On the GOP side, I said in my post last Friday that if McCain won New Hampshire he’d had a slight advantage over Huckabee, and that seems to now be the case. The other three GOP contenders are all but finished. Thompson’s campaign isn’t going anywhere. Giuliani is still waiting for Florida to roll around–but that’s weeks away, and meanwhile a poll released yesterday showed he’d fallen to fourth place there. Romney can keep spending money but even if he were to win Michigan (difficult given his two crushing defeats of the past week) it’s hard to see him getting much of a bounce.

I know that’s not terribly precise–but if New Hampshire taught us anything, it’s that handicapping presidential candidates so soon is a dangerous business.

Share
Single Page

More from Ken Silverstein:

From the November 2013 issue

Dirty South

The foul legacy of Louisiana oil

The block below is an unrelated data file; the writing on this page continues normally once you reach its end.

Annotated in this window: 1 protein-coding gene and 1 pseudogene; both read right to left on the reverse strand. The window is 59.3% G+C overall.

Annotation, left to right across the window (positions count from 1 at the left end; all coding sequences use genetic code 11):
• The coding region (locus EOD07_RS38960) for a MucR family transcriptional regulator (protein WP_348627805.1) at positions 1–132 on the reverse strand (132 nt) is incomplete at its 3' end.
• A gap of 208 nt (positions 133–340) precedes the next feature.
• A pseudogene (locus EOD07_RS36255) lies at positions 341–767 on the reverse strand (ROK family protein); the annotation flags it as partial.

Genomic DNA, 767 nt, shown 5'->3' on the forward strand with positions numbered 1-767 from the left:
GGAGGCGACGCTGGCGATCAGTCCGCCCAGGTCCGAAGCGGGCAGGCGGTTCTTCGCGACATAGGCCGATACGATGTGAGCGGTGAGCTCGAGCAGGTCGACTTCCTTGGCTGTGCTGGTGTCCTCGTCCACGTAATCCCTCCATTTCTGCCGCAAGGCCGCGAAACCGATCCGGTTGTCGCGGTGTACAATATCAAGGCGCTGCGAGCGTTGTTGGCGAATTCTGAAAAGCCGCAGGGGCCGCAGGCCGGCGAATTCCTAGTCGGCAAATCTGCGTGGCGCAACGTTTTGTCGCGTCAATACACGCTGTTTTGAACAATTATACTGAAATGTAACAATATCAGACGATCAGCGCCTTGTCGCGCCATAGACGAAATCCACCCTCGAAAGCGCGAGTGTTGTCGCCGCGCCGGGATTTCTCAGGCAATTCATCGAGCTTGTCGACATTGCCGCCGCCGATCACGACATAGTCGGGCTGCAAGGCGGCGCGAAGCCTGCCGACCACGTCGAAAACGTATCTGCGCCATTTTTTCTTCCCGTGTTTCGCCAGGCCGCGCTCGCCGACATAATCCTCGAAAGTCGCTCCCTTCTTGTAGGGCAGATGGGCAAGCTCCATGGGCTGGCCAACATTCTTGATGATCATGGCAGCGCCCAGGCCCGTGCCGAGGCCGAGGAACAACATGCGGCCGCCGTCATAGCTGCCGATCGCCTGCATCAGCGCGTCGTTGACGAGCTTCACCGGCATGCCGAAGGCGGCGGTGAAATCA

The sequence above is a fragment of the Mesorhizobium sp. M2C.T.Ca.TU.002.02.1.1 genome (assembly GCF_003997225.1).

Perspective October 23, 2013, 8:00 am

On Brining and Dining

How pro-oil Louisiana politicians have shaped American environmental policy

Postcard October 16, 2013, 8:00 am

The Most Cajun Place on Earth

A trip to one of the properties at issue in Louisiana’s oil-pollution lawsuits 

Get access to 164 years of
Harper’s for only $39.99

United States Canada

CATEGORIES

THE CURRENT ISSUE

November 2014

Stop Hillary!

= Subscribers only.
Sign in here.
Subscribe here.

How the Islamic State was Won

= Subscribers only.
Sign in here.
Subscribe here.

Cage Wars

= Subscribers only.
Sign in here.
Subscribe here.

Everyday Grace

= Subscribers only.
Sign in here.
Subscribe here.

view Table Content

FEATURED ON HARPERS.ORG

Article
Stop Hillary!·

= Subscribers only.
Sign in here.
Subscribe here.

"What Hillary will deliver, then, is more of the same. And that shouldn’t surprise us."